During last week’s Senate Assembly Committee on University Affairs meeting, Engineering Prof. James Holloway, the vice provost for global and engaged education, announced the University’s plan to release student course evaluation data via a newly developed, restricted-access website. The announcement dismayed some committee members, who don’t believe the evaluations in their current form provide valuable information and see no merit in publishing them for student use. While there’s no discernible harm in releasing the data as is, the administration must emphasize that course evaluations were created as a method of improving professor performance rather than a tool for scheduling classes.
The decision to release the course evaluation data came after prompting from the Central, LSA and Rackham student governments. While the information is currently available through Freedom of Information Act requests, it is difficult and time-consuming to access. Holloway and his colleagues are offering to expedite the process with a University-sponsored website that would feature evaluations for each respective class. The format is relatively simple: All of the data is quantitative — comments are not included in the report — and publication is limited only to professors who have taught longer than seven terms. Only those with a University uniqname will be able to access the data.
Some officials have expressed concern that the release of the data could have devastating effects on faculty who receive poor ratings, but because nothing is invasive or personal, this claim is questionable.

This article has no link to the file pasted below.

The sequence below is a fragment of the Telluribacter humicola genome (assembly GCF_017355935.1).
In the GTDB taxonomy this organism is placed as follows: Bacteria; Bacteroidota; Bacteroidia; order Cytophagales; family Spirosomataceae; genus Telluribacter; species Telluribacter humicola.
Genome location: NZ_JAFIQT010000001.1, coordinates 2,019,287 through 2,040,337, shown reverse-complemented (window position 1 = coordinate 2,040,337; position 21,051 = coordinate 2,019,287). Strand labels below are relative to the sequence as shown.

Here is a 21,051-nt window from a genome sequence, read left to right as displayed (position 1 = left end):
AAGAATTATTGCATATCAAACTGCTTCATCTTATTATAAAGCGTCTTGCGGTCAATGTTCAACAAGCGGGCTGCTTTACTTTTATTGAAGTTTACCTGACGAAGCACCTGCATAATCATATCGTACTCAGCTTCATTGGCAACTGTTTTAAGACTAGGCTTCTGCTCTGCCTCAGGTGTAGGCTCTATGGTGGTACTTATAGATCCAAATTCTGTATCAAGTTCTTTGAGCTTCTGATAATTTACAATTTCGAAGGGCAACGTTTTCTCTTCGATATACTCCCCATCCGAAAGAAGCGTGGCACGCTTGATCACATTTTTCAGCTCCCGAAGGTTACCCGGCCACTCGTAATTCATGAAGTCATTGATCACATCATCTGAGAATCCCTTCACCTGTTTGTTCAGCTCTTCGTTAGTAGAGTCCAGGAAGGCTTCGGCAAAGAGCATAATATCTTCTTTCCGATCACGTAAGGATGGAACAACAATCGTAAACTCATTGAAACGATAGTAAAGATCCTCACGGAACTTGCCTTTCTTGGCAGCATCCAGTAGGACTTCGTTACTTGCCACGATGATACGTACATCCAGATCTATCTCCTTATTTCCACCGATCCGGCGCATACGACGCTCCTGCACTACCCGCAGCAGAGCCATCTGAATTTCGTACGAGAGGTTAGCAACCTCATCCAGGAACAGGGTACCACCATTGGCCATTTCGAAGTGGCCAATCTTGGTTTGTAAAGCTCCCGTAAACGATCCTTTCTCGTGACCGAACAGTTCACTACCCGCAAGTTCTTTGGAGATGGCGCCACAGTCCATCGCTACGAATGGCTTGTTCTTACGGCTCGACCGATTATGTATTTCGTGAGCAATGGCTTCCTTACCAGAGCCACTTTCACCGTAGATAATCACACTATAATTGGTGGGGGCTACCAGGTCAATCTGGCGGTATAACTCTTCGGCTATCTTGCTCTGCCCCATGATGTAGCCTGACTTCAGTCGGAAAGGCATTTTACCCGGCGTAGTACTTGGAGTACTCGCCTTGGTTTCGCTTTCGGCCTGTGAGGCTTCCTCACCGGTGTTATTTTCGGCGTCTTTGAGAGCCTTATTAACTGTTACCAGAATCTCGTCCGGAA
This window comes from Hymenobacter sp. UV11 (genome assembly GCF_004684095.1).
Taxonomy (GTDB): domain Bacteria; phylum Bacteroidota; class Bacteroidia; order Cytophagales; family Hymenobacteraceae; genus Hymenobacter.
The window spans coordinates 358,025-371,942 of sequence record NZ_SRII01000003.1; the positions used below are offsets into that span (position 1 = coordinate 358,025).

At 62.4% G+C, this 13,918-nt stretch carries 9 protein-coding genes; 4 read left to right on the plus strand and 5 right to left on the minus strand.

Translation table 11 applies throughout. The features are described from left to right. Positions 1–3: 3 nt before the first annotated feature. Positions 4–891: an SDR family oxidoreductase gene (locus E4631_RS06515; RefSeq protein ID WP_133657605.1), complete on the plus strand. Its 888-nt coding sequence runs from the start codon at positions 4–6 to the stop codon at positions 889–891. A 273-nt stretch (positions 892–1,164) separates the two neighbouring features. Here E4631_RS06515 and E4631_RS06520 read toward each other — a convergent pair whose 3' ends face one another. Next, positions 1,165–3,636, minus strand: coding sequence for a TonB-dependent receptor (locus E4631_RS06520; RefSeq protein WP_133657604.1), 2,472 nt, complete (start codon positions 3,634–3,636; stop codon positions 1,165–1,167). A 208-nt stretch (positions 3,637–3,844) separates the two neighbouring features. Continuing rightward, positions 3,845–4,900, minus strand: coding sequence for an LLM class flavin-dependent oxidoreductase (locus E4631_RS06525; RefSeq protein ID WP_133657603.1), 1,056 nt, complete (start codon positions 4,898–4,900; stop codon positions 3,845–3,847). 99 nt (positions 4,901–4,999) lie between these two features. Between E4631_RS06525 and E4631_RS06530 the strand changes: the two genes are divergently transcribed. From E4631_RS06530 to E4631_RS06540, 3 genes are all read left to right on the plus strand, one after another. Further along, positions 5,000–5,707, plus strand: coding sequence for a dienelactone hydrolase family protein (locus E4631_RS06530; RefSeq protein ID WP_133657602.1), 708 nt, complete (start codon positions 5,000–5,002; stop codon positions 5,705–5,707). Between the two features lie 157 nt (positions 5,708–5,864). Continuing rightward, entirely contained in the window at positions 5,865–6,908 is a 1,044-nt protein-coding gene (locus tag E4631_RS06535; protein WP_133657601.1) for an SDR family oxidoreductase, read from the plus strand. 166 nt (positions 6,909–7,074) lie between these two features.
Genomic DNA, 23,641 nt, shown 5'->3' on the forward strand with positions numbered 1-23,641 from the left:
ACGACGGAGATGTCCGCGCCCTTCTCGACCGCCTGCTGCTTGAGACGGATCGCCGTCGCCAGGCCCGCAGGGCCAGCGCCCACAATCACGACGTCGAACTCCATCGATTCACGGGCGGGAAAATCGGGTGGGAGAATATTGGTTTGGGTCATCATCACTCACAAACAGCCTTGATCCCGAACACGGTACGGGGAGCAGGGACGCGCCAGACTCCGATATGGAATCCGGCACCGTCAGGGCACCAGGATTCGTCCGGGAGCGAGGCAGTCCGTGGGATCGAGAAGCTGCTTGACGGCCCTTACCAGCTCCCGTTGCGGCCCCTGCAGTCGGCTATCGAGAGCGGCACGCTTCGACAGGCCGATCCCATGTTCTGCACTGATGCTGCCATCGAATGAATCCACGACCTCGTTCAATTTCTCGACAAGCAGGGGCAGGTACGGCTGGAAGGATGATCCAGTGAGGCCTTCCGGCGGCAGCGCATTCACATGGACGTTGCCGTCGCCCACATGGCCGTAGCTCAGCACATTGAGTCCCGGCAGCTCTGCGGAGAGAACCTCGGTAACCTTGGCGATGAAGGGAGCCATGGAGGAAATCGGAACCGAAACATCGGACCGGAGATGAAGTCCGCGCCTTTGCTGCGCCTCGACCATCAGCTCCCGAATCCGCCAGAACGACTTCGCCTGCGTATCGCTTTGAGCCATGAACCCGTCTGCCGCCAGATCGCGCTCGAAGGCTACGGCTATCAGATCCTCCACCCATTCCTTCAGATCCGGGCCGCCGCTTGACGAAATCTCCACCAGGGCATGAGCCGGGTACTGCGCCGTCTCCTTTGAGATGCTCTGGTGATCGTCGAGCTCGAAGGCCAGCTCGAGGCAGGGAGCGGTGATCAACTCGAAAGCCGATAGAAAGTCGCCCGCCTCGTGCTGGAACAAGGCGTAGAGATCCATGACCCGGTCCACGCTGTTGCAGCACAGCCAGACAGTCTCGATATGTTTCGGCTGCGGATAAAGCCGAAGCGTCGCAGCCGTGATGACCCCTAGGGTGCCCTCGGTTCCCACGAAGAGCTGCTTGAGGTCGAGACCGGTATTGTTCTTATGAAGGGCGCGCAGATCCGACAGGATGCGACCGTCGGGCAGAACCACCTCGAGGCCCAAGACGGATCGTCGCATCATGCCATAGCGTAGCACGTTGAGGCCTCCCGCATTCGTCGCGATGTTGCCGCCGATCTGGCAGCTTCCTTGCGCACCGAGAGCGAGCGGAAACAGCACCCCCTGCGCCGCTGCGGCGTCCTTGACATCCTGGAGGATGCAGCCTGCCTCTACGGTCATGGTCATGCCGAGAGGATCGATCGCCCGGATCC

Given faculty concern over the usefulness of the evaluations, the University should invest its resources in the expertise of researchers to improve the survey to ensure it provides constructive feedback for both teachers and students. In the meantime, the University should release the current version of course evaluation results as long as it makes extremely clear the purpose of the collected data: It is not meant to replace other professor-ranking sites like ratemyprofessor.com. Only once the University frames course evaluations in the proper context and makes improvements could this be possible.
Flaws in the design of the evaluations aren’t the only problem. Instead of investing time and money into developing a separate website to publish the data, the University should work to create a central database for all course-related needs. Incorporating the data into Wolverine Access instead would simplify backpacking and planning by making all of the necessary resources readily available: Students could read syllabi, course descriptions and professor ratings all in the same place. A more in-depth evaluation coupled with a more integrated scheduling process could go a long way for students looking to make the most of their credit hours.
Course evaluations in their current form may not aid students in choosing classes, but releasing them should be a relatively painless process. If, however, the University is open to improving upon the course-evaluation system in the near future, it would be a welcomed step in the direction of a simpler scheduling method and, consequently, satisfied student and faculty bodies.